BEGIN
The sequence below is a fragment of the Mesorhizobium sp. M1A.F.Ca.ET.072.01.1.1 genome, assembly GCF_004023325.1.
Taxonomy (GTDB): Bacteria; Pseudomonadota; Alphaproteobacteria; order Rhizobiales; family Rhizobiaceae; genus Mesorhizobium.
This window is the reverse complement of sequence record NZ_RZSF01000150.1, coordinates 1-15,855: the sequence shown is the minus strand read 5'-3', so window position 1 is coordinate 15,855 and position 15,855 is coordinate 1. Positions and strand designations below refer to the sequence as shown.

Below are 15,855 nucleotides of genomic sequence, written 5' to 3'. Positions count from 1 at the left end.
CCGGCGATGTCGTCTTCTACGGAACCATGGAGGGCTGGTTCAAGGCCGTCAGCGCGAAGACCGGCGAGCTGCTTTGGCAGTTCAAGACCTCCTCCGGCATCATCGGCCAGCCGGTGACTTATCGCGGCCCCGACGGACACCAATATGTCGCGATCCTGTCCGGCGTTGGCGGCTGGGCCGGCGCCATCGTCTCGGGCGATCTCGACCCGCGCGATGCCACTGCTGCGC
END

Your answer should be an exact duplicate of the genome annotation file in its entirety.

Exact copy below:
The sequence below is a fragment of the Mesorhizobium sp. M1A.F.Ca.ET.072.01.1.1 genome, assembly GCF_004023325.1.
Taxonomy (GTDB): Bacteria; Pseudomonadota; Alphaproteobacteria; order Rhizobiales; family Rhizobiaceae; genus Mesorhizobium.
This window is the reverse complement of sequence record NZ_RZSF01000150.1, coordinates 1-15,855: the sequence shown is the minus strand read 5'-3', so window position 1 is coordinate 15,855 and position 15,855 is coordinate 1. Positions and strand designations below refer to the sequence as shown.

Below are 15,855 nucleotides of genomic sequence, written 5' to 3'. Positions count from 1 at the left end.
CCGGCGATGTCGTCTTCTACGGAACCATGGAGGGCTGGTTCAAGGCCGTCAGCGCGAAGACCGGCGAGCTGCTTTGGCAGTTCAAGACCTCCTCCGGCATCATCGGCCAGCCGGTGACTTATCGCGGCCCCGACGGACACCAATATGTCGCGATCCTGTCCGGCGTTGGCGGCTGGGCCGGCGCCATCGTCTCGGGCGATCTCGACCCGCGCGATGCCACTGCTGCGC